Defendants first contend that since claims under Section 349 accrue on the date of purchase, Count VIII falls outside of the prescribed statute of limitations. Under Section 349, the date of discovery rule does not apply; as such, the accrual of a Section 349 claim is not based on the date in which the defect is discovered, but when the injury occurred. Marshall v. Hyundai Motor Am., 51 F.Supp.3d 451,462 (S.D.N.Y. 2014). More importantly, under Section 349, courts have held that the injury occurs on the date that a product is purchased, delivered, and installed. See Bristol Vill, Inc. v. Louisiana-Pacific Corp., 170 F.Supp.3d 488, 498-99 (W.D.N.Y. 2016); see also Statler v. Dell, Inc., 775 F.Supp. 474, 484 (E.D.N.Y. 2011) (same). As this motion relates to McCaffrey, since her claim accrued, at the latest, on May 5, 2007, her claims falls outside of the statute of limitations.5 However, the record is not as clear for Stern. Defendants point to three invoices, dated May 12, May 21, and July 3, 2008, as evidence that places Plaintiffs claim beyond the three year statute of limitations. (ECF No. 259-3 at 167-69). However, these invoices do not establish whether these shingles were delivered or installed prior thereto. In addition, according to Stern, her shingles were installed either in the spring or summer of 2008. As such, a material issue of fact exists as to whether her shingles were installed prior to July 8, 2008. Therefore, summary judgment will not be granted as to Stern based on statute of limitations grounds.

Defendant next contends that Stern nevertheless fails to state a claim under Section 349, since she fails to set forth evidence demonstrating a material misrepresentation or causation. However, for the reasons discussed above, the Court is satisfied that Maibec's advertisements were not mere puffery, but constituted an actionable express warranty. As such, since the shingles failed to perform as advertised, there exists a material misrepresentation which Stem relied upon in making her purchase. As such, Count VIII, as it relates to Stem, survives Defendant's motion for summary judgment.

ORDER

Having carefully reviewed and taken into consideration the submissions of the parties, as well as the arguments and exhibits therein presented, and for good cause shown, and for all of the foregoing reasons,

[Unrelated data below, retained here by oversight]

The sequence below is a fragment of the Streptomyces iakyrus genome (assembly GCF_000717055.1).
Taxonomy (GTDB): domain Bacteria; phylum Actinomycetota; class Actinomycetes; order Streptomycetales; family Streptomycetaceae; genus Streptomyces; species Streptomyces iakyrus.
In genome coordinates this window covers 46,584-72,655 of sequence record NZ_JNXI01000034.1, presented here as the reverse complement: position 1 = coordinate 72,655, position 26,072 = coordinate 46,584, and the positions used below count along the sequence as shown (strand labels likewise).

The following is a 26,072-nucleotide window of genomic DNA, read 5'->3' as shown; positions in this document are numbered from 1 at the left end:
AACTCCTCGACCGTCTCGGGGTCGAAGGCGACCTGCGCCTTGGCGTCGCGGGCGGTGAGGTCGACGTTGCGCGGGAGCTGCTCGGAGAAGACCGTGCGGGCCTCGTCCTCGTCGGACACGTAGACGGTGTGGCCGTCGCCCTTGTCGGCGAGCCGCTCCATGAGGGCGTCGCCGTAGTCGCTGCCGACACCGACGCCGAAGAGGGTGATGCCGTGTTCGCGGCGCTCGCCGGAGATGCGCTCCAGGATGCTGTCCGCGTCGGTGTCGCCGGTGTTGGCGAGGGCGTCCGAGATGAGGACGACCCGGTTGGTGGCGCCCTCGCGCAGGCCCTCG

IT IS on this 2nd day of April, 2018,

ORDERED that Defendant's Motion for Summary Judgment is GRANTED in part and DENIED in part, as follows:

1. Count I (Breach of Contract) is GRANTED;

2. Count II (Breach of Express Warranty) is DENIED;

3. Count III (Breach of Implied Warranty) is GRANTED;

4. Count IV (Breach of Implied Warranty of Merchantability) is GRANTED;

5. Count VIII (Violation of Section of GBL 349) is GRANTED as to McCaffrey and DENIED as to Stem.

FootNotes


1. Plaintiffs' brief does not address Maibec's argument relating to breach of contract, finding them "moot" based on the Courts' prior decision that Maibec's Limited Warranty against decay only applied to fungal decay, not wood movement. Nevertheless, for the sake of completion, the Court briefly addresses each issue.
2. Both parties agree that New York law governs the substantive issues of law in this case. (ECF No. 17 at 15; Def's Brief in Supp. at 5 n.4).
3. Plaintiffs' implied warranty arguments are limited to Plaintiff Stem, as McCaffrey submitted no evidence of privity between herself and Maibec. As such, the Court will dismiss Counts III and VI as they relate to Plaintiff McCaffrey.
4. Plaintiffs' Section 349 arguments are limited to Plaintiff Stern, since McCaffrey's claim is time-barred. As such, the Court will dismiss Count VIII as it relates to Plaintiff McCaffrey.
5. It is worth briefly noting that McCaffrey's claims would not be saved based on equitable tolling, since both her Section 349 and equitable estoppel claims are based on the same misconduct. Robare v. Fortune Brands, Inc., 39 A.D.3d 1045, 1046 (N.Y. App. Div. 2007) ("equitable estoppel does not apply where the misrepresentation or act of concealment underlying the estoppel claim is the same act which forms the basis of [the] plaintiffs underlying substantive cause[s] of action.").